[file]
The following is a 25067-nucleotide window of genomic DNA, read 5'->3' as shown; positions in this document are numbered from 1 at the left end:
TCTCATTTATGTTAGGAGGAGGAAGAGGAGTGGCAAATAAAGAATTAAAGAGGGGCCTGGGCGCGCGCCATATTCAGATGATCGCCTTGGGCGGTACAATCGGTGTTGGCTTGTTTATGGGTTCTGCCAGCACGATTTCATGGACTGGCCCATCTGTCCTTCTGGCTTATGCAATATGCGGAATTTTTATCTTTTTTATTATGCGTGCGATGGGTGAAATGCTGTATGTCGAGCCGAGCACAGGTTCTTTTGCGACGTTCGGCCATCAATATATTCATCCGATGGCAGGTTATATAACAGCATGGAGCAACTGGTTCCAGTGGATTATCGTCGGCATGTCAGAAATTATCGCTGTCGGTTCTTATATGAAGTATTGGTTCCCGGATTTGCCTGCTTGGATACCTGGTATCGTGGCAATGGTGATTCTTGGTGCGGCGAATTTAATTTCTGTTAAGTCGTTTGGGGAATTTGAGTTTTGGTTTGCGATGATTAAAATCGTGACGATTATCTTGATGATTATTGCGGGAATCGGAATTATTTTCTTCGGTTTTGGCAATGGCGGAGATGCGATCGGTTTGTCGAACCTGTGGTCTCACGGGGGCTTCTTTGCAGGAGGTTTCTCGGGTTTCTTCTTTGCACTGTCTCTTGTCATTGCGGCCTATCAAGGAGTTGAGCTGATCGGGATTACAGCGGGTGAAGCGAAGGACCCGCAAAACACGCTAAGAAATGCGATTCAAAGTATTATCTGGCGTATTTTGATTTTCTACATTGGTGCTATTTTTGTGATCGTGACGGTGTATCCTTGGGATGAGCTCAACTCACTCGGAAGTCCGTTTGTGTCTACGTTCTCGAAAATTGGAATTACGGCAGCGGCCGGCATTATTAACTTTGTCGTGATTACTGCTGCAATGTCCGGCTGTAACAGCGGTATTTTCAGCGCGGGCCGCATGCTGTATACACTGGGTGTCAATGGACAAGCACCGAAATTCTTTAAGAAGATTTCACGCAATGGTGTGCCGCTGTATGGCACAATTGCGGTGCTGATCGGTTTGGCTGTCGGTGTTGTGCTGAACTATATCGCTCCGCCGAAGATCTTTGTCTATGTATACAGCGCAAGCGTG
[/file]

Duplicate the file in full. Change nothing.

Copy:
The following is a 25067-nucleotide window of genomic DNA, read 5'->3' as shown; positions in this document are numbered from 1 at the left end:
TCTCATTTATGTTAGGAGGAGGAAGAGGAGTGGCAAATAAAGAATTAAAGAGGGGCCTGGGCGCGCGCCATATTCAGATGATCGCCTTGGGCGGTACAATCGGTGTTGGCTTGTTTATGGGTTCTGCCAGCACGATTTCATGGACTGGCCCATCTGTCCTTCTGGCTTATGCAATATGCGGAATTTTTATCTTTTTTATTATGCGTGCGATGGGTGAAATGCTGTATGTCGAGCCGAGCACAGGTTCTTTTGCGACGTTCGGCCATCAATATATTCATCCGATGGCAGGTTATATAACAGCATGGAGCAACTGGTTCCAGTGGATTATCGTCGGCATGTCAGAAATTATCGCTGTCGGTTCTTATATGAAGTATTGGTTCCCGGATTTGCCTGCTTGGATACCTGGTATCGTGGCAATGGTGATTCTTGGTGCGGCGAATTTAATTTCTGTTAAGTCGTTTGGGGAATTTGAGTTTTGGTTTGCGATGATTAAAATCGTGACGATTATCTTGATGATTATTGCGGGAATCGGAATTATTTTCTTCGGTTTTGGCAATGGCGGAGATGCGATCGGTTTGTCGAACCTGTGGTCTCACGGGGGCTTCTTTGCAGGAGGTTTCTCGGGTTTCTTCTTTGCACTGTCTCTTGTCATTGCGGCCTATCAAGGAGTTGAGCTGATCGGGATTACAGCGGGTGAAGCGAAGGACCCGCAAAACACGCTAAGAAATGCGATTCAAAGTATTATCTGGCGTATTTTGATTTTCTACATTGGTGCTATTTTTGTGATCGTGACGGTGTATCCTTGGGATGAGCTCAACTCACTCGGAAGTCCGTTTGTGTCTACGTTCTCGAAAATTGGAATTACGGCAGCGGCCGGCATTATTAACTTTGTCGTGATTACTGCTGCAATGTCCGGCTGTAACAGCGGTATTTTCAGCGCGGGCCGCATGCTGTATACACTGGGTGTCAATGGACAAGCACCGAAATTCTTTAAGAAGATTTCACGCAATGGTGTGCCGCTGTATGGCACAATTGCGGTGCTGATCGGTTTGGCTGTCGGTGTTGTGCTGAACTATATCGCTCCGCCGAAGATCTTTGTCTATGTATACAGCGCAAGCGTG